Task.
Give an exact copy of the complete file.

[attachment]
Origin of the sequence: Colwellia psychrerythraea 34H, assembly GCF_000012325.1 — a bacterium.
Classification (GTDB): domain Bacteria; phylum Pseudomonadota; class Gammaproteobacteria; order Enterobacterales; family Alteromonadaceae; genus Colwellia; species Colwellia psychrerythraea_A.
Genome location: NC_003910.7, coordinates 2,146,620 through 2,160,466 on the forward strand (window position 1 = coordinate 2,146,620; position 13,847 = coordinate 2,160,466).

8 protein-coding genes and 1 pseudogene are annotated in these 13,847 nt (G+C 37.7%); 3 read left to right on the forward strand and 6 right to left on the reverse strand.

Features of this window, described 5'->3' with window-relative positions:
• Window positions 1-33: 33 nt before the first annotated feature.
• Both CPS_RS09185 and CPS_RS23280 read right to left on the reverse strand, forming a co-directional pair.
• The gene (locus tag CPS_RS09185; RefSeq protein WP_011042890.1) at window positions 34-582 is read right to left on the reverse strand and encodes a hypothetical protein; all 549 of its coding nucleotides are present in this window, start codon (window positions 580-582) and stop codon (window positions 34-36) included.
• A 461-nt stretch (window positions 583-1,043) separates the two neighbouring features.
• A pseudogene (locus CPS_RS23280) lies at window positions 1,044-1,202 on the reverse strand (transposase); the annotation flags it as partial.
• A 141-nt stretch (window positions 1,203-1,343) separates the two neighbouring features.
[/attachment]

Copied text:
Origin of the sequence: Colwellia psychrerythraea 34H, assembly GCF_000012325.1 — a bacterium.
Classification (GTDB): domain Bacteria; phylum Pseudomonadota; class Gammaproteobacteria; order Enterobacterales; family Alteromonadaceae; genus Colwellia; species Colwellia psychrerythraea_A.
Genome location: NC_003910.7, coordinates 2,146,620 through 2,160,466 on the forward strand (window position 1 = coordinate 2,146,620; position 13,847 = coordinate 2,160,466).

8 protein-coding genes and 1 pseudogene are annotated in these 13,847 nt (G+C 37.7%); 3 read left to right on the forward strand and 6 right to left on the reverse strand.

Features of this window, described 5'->3' with window-relative positions:
• Window positions 1-33: 33 nt before the first annotated feature.
• Both CPS_RS09185 and CPS_RS23280 read right to left on the reverse strand, forming a co-directional pair.
• The gene (locus tag CPS_RS09185; RefSeq protein WP_011042890.1) at window positions 34-582 is read right to left on the reverse strand and encodes a hypothetical protein; all 549 of its coding nucleotides are present in this window, start codon (window positions 580-582) and stop codon (window positions 34-36) included.
• A 461-nt stretch (window positions 583-1,043) separates the two neighbouring features.
• A pseudogene (locus CPS_RS23280) lies at window positions 1,044-1,202 on the reverse strand (transposase); the annotation flags it as partial.
• A 141-nt stretch (window positions 1,203-1,343) separates the two neighbouring features.